Magmas feeding arc volcanoes in subduction zones are mainly produced by hydrous melting of mantle rocks induced by the supply of water from the subducting slab . At the surface of the overriding plates, arc volcanism is only observed in a relatively narrow region situated at about ~100 km above the top of the subducting plate  while the release of fluids from the slab is predicted to occur over a wide region . This suggest non-trivial pathways of slab-derived fluids and/or magmas in the mantle wedge. More generally, the pathways of fluids within the slab and in the mantle wedge, as well as the location and extent of chemical interaction between fluids and mantle rocks are outstanding questions in Earth Sciences.
During my postdoc at U. of Minnesota, I collaborated with Ikuko Wada (U. of Minnesota) and Cian Wilson (DTM Carnegie) to develop models of two-phase flow in a viscous porous medium to study the physical parameters that may influence fluid migration in the mantle wedge. We showed that both spatial variation in grain size and mantle shear viscosity in the mantle wedge can influence the pathways of slab-derived fluids (Fig. 1, [Cerpa et al., 2017]). We have also shown that the pattern of fluid release from the slab and fluid properties can affect fluid migration and that their variability among present-day subduction zones may lead to variations in the location and extent of hydrous melting occurring in the mantle wedge [Cerpa et al., submitted ].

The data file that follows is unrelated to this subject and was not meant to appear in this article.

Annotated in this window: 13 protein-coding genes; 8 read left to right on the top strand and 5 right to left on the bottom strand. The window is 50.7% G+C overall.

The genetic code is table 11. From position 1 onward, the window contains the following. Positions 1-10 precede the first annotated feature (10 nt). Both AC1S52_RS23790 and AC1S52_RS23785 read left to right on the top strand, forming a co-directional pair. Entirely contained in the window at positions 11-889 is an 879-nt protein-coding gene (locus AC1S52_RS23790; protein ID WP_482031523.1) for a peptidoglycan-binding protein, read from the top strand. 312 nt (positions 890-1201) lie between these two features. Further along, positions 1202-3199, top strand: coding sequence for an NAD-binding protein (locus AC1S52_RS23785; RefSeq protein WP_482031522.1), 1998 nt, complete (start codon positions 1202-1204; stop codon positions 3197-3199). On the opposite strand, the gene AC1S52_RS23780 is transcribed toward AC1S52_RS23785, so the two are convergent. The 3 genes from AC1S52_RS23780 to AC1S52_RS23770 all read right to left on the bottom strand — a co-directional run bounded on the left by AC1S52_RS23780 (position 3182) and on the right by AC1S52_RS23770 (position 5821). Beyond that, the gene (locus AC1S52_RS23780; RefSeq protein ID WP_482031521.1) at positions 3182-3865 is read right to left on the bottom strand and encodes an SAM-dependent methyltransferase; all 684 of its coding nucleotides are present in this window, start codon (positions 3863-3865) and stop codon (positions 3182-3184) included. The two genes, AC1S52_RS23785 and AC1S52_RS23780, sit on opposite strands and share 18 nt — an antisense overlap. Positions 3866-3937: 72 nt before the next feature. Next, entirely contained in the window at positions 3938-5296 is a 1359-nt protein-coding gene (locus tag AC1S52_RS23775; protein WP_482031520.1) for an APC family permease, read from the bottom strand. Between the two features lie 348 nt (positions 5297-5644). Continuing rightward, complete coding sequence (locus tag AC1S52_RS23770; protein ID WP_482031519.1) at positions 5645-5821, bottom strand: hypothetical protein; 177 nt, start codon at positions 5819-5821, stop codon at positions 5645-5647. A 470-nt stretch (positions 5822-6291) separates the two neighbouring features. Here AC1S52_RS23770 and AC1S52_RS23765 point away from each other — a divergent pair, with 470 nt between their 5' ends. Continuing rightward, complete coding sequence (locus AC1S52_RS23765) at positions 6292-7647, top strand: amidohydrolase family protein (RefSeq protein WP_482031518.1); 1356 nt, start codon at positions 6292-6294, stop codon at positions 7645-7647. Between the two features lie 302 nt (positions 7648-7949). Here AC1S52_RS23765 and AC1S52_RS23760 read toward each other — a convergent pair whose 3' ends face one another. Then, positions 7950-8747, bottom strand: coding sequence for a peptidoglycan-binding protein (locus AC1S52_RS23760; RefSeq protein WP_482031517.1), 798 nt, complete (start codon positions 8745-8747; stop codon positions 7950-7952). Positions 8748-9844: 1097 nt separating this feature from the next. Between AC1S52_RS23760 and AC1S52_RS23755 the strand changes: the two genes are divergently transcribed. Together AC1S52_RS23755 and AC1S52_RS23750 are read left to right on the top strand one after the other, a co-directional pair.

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 Cerpa, N. G., Wada, I., & Wilson, C. (2017). Fluid migration in the mantle wedge: Influence of mineral grain size and mantle compaction. Journal of Geophysical Research: Solid Earth.